Sophia Dorothea of Prussia in 5 Minutes

Sophia Dorothea of Prussia in 5 Minutes

Image in the public domain (https://en.wikipedia.org/wiki/Sophia_Dorothea_of_Hanover#/media/File:Queen_Sophie_Dorothea_of_Prussia.jpg)

Before I move onto the next monarch in the British succession, I’m going to cover his sister, Sophia Dorothea of Prussia. She was the younger child of George I of Great Britain and Sophia Dorothea of Celle. Like her mother, she didn’t have a happy marriage, but that didn’t stop her from having numerous children, meaning plenty of heirs for the Prussian throne.

There isn’t much written about this queen, but I’ll do my best to give you five minutes worth of history.

The Early Life of Sophia Dorothea of Prussia

Very little is recorded of Sophia Dorothea before her marriage to Crown Prince Frederick William of Prussia. She was the younger child and only daughter of George and her mother, born on March 16, 1687. Despite likely growing up with her brother, she wasn’t liked by him. It seems her personality wasn’t one men could get along with judging by the people who didn’t like her.

Sophia Dorothea met her future husband when they were children, while Sophia of Hanover, her grandmother on her father’s side, looked after her. The two instantly disliked each other, their views and interests differing greatly. Sophia Dorothea was a big fan of entertainment, which Frederick William definitely didn’t like.

That didn’t stop the marriage from going ahead. It was the best option for George, and the two married on November 28, 1706. Within a year, Frederick William contemplated a divorce, accusing her of not wanting to be married to him. I do have to wonder just how many women during this time period and before did want to marry their husbands. There are all sort of tales of women marrying because they were forced to; they had nothing without a father and then a husband.

From Princess to Queen

Being the wife of Frederick William did mean that Sophia Dorothea became the Crown Princess of Prussia. Just seven years after their marriage, she then became queen. Her marriage continued to be an unhappy one, and there are reports of beatings from her husband. Their children together received similar treatment. Some historians now believe that her husband suffered from porphyria, which includes the symptom of mental disturbances.

Sophia Dorothea wanted to make sure her children had good marriages, especially her daughters. Frederick William didn’t like her choices, and even accused her of turning his children against him. She quickly found herself banned from seeing her own children, during a time that she was banned from seeing her mother.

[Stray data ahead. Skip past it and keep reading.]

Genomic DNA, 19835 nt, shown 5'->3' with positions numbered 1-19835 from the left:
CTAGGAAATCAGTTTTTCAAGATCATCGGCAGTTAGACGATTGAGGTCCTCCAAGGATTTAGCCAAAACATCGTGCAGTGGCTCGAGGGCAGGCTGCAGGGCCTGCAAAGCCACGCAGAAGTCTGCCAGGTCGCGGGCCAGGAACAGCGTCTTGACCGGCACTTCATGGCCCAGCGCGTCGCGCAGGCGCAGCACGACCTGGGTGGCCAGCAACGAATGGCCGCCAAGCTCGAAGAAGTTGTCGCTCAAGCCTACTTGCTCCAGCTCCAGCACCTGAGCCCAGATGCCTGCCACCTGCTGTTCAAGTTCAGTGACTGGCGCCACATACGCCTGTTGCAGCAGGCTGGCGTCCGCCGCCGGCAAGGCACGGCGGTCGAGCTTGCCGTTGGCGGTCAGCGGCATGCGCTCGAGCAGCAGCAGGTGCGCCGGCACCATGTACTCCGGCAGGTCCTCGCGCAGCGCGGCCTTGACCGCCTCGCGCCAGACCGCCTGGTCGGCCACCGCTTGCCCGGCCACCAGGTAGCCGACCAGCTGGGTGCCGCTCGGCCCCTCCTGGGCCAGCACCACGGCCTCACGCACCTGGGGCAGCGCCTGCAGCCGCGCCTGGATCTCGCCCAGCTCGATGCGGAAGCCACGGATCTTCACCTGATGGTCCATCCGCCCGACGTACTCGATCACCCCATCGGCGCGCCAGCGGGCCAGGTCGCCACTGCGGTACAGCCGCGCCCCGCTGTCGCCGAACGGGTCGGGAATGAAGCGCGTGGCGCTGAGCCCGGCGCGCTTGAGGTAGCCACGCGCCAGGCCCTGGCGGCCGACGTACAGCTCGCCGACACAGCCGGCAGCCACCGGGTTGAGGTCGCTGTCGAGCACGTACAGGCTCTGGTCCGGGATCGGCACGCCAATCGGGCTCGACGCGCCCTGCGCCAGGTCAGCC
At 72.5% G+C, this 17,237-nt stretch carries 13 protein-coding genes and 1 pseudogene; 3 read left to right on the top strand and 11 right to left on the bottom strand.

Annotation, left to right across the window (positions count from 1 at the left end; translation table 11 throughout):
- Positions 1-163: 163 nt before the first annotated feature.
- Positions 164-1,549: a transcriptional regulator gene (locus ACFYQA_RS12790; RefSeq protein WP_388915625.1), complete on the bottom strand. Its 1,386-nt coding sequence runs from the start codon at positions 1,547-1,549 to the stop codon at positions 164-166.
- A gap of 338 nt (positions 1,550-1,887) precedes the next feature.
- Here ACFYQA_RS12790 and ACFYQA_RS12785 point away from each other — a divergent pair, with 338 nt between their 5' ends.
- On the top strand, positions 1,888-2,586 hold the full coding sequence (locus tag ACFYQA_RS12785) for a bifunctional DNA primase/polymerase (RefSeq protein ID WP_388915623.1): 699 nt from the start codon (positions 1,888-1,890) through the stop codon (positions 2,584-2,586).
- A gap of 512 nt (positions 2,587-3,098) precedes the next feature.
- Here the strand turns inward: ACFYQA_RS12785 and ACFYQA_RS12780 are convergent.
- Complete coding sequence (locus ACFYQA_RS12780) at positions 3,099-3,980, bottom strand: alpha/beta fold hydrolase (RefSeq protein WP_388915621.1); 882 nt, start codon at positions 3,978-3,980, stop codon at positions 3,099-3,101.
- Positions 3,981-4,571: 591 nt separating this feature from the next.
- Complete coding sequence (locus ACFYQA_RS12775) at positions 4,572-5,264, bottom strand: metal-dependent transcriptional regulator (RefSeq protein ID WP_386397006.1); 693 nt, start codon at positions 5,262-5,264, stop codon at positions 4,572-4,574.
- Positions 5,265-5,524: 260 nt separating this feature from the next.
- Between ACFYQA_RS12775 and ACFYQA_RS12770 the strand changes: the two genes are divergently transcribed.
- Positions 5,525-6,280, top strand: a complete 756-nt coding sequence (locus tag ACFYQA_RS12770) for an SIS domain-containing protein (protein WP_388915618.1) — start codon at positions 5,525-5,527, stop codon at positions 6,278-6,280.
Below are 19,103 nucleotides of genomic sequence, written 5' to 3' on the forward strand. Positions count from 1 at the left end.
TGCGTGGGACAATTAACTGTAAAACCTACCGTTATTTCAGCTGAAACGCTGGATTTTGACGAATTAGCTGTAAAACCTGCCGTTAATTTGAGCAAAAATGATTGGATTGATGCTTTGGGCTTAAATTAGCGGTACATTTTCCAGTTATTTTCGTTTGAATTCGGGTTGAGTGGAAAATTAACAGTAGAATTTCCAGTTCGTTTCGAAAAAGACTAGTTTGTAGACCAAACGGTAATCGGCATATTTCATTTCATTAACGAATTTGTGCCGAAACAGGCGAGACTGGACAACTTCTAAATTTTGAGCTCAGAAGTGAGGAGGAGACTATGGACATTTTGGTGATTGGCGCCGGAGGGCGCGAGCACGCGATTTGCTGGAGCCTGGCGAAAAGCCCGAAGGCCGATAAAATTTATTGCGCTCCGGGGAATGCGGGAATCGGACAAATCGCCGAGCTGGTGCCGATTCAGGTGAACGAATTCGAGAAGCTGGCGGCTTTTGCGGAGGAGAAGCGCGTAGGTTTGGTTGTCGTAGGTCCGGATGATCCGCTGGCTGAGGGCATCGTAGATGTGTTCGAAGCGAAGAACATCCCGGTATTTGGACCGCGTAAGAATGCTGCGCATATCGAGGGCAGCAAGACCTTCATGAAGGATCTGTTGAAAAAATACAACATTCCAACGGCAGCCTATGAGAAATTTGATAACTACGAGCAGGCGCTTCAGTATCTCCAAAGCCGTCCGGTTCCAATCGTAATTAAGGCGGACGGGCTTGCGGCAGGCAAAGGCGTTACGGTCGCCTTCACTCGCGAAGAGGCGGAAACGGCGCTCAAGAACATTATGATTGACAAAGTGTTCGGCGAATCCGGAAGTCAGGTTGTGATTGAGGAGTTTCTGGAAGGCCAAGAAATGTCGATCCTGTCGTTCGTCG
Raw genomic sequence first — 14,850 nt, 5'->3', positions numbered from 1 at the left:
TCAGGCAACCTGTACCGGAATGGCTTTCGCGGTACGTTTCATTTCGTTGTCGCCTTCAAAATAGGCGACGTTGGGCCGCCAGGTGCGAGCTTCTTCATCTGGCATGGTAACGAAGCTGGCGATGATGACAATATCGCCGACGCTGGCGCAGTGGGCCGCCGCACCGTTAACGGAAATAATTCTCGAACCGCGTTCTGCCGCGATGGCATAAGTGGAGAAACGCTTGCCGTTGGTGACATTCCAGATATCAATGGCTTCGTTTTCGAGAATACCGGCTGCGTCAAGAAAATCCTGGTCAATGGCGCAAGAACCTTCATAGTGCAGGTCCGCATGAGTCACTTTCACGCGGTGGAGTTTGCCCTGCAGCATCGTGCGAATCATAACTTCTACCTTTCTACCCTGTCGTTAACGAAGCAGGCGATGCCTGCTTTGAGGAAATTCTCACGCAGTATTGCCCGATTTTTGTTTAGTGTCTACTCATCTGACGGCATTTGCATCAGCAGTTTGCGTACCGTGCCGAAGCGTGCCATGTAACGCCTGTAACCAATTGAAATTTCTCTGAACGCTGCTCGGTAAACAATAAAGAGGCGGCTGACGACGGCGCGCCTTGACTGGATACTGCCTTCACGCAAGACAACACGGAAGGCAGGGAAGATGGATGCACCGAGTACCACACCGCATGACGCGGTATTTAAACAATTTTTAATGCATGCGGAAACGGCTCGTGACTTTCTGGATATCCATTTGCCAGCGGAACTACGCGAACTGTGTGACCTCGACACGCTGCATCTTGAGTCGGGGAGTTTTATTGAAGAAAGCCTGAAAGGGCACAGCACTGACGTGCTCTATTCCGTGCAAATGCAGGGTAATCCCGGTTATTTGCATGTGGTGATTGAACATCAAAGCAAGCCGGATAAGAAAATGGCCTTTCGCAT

Unlike Sophia Dorothea, who didn’t see her mother, her children did meet with her in secret. There was at least one occasion where some of the children had to hide in furniture when Sophia Dorothea received an unexpected visit from her husband. While her husband tried to damage the relationships between mother and children, her son Frederick had a very good relationship with her and was deeply attached to her. They would regularly talk about his father’s plans and how to escape him.

Possibly the daughter of George I of Great Britain

Image from Amazon

Sophia Dorothea’s Lack of Influence

Despite being proud and ambitious, the Queen of Prussia had very little influence. Her husband believed that women were only good for breeding, and only men could have opinions and dominance.

His treatment of her was so bad that any favorable treatment was a surprise to others. In 1726, after Sophia’s mother died, she inherited a large sum of money. The Imperial Ambassador noted that Frederick William’s treatment of his wife drastically changed all of a sudden, just so he could get her money. He soon went back to treating her awfully when George II refused to release the money to his sister.

Sophia Dorothea of Prussia has 14 children with Frederick William, not all of them surviving infancy, though. Despite her many pregnancies, she kept her body relatively firm. However, she had been scarred from smallpox when she was younger.

I do feel for this woman. She definitely didn’t have it easy and the more I learn about her, the more I want to find out. I’d love to do more research into how she managed to stay so seemingly calm and firm despite her husband’s treatment.


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